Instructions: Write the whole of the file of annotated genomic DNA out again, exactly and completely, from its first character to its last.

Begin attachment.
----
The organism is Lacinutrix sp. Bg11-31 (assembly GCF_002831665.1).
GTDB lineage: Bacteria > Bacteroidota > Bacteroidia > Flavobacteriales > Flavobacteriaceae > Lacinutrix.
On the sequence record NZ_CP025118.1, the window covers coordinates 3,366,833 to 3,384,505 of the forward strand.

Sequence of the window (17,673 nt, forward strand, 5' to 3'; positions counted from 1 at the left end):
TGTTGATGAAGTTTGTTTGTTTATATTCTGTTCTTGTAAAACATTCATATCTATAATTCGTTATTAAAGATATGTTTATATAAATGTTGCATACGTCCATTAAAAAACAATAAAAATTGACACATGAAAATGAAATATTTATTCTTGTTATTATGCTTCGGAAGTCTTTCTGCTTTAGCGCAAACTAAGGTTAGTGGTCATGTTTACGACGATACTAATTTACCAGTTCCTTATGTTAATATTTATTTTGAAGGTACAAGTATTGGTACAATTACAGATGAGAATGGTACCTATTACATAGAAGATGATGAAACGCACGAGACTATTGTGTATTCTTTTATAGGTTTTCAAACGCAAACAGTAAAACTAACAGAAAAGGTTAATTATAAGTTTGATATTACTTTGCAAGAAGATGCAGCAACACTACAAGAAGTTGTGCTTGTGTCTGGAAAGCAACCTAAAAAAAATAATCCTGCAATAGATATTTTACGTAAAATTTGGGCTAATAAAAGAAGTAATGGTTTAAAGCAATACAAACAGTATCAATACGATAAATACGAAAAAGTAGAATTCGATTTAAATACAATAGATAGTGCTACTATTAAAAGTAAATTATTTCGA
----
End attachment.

The organism is Lacinutrix sp. Bg11-31 (assembly GCF_002831665.1).
GTDB lineage: Bacteria > Bacteroidota > Bacteroidia > Flavobacteriales > Flavobacteriaceae > Lacinutrix.
On the sequence record NZ_CP025118.1, the window covers coordinates 3,366,833 to 3,384,505 of the forward strand.

Sequence of the window (17,673 nt, forward strand, 5' to 3'; positions counted from 1 at the left end):
TGTTGATGAAGTTTGTTTGTTTATATTCTGTTCTTGTAAAACATTCATATCTATAATTCGTTATTAAAGATATGTTTATATAAATGTTGCATACGTCCATTAAAAAACAATAAAAATTGACACATGAAAATGAAATATTTATTCTTGTTATTATGCTTCGGAAGTCTTTCTGCTTTAGCGCAAACTAAGGTTAGTGGTCATGTTTACGACGATACTAATTTACCAGTTCCTTATGTTAATATTTATTTTGAAGGTACAAGTATTGGTACAATTACAGATGAGAATGGTACCTATTACATAGAAGATGATGAAACGCACGAGACTATTGTGTATTCTTTTATAGGTTTTCAAACGCAAACAGTAAAACTAACAGAAAAGGTTAATTATAAGTTTGATATTACTTTGCAAGAAGATGCAGCAACACTACAAGAAGTTGTGCTTGTGTCTGGAAAGCAACCTAAAAAAAATAATCCTGCAATAGATATTTTACGTAAAATTTGGGCTAATAAAAGAAGTAATGGTTTAAAGCAATACAAACAGTATCAATACGATAAATACGAAAAAGTAGAATTCGATTTAAATACAATAGATAGTGCTACTATTAAAAGTAAATTATTTCGA